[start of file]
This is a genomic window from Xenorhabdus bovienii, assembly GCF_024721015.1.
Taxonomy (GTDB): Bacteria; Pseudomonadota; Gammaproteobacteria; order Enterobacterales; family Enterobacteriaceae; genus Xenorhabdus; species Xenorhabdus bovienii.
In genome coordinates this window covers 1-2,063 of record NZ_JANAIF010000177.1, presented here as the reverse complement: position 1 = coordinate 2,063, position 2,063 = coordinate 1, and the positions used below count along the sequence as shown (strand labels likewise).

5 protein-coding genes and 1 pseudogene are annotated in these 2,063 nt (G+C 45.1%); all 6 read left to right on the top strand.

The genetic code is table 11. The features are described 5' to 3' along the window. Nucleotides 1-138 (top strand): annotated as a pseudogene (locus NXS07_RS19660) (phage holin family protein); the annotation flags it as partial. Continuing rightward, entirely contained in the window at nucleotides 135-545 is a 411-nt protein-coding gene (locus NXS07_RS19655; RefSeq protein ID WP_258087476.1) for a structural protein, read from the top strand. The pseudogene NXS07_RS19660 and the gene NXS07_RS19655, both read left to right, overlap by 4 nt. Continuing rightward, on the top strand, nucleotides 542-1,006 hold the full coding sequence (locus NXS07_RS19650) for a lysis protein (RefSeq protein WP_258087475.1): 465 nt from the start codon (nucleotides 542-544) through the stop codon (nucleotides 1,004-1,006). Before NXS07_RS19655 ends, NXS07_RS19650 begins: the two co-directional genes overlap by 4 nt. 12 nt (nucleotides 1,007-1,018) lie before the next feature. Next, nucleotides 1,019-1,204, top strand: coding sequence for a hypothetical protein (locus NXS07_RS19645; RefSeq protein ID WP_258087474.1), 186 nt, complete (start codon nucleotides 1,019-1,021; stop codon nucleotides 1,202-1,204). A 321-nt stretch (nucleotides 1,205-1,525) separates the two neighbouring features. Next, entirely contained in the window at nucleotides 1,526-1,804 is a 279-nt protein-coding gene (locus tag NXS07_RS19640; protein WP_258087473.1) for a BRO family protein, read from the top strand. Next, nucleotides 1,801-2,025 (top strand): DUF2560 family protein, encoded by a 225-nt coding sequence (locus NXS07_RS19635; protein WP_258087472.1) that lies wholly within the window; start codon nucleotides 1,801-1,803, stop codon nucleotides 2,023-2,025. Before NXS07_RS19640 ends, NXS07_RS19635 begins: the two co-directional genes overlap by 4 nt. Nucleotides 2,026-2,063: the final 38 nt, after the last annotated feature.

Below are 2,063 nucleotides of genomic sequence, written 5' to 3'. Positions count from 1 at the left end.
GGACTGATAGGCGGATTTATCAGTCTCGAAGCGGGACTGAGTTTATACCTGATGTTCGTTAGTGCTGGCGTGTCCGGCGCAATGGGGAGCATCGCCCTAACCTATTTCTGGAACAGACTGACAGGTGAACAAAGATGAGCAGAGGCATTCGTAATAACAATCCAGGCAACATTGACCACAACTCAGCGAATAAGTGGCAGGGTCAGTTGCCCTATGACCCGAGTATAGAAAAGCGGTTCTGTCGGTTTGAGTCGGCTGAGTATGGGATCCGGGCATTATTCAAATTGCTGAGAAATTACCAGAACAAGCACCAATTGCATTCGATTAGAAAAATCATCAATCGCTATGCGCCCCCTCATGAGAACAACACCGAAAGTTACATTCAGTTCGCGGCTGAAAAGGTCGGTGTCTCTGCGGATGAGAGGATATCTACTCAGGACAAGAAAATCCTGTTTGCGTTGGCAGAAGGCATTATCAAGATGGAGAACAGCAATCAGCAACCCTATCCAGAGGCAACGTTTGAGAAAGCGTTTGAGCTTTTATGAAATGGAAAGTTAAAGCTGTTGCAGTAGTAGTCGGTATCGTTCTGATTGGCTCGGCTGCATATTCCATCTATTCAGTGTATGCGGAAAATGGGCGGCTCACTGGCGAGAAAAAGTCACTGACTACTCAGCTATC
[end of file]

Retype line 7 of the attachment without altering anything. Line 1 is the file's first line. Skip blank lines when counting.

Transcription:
GGACTGATAGGCGGATTTATCAGTCTCGAAGCGGGACTGAGTTTATACCTGATGTTCGTTAGTGCTGGCGTGTCCGGCGCAATGGGGAGCATCGCCCTAACCTATTTCTGGAACAGACTGACAGGTGAACAAAGATGAGCAGAGGCATTCGTAATAACAATCCAGGCAACATTGACCACAACTCAGCGAATAAGTGGCAGGGTCAGTTGCCCTATGACCCGAGTATAGAAAAGCGGTTCTGTCGGTTTGAGTCGGCTGAGTATGGGATCCGGGCATTATTCAAATTGCTGAGAAATTACCAGAACAAGCACCAATTGCATTCGATTAGAAAAATCATCAATCGCTATGCGCCCCCTCATGAGAACAACACCGAAAGTTACATTCAGTTCGCGGCTGAAAAGGTCGGTGTCTCTGCGGATGAGAGGATATCTACTCAGGACAAGAAAATCCTGTTTGCGTTGGCAGAAGGCATTATCAAGATGGAGAACAGCAATCAGCAACCCTATCCAGAGGCAACGTTTGAGAAAGCGTTTGAGCTTTTATGAAATGGAAAGTTAAAGCTGTTGCAGTAGTAGTCGGTATCGTTCTGATTGGCTCGGCTGCATATTCCATCTATTCAGTGTATGCGGAAAATGGGCGGCTCACTGGCGAGAAAAAGTCACTGACTACTCAGCTATC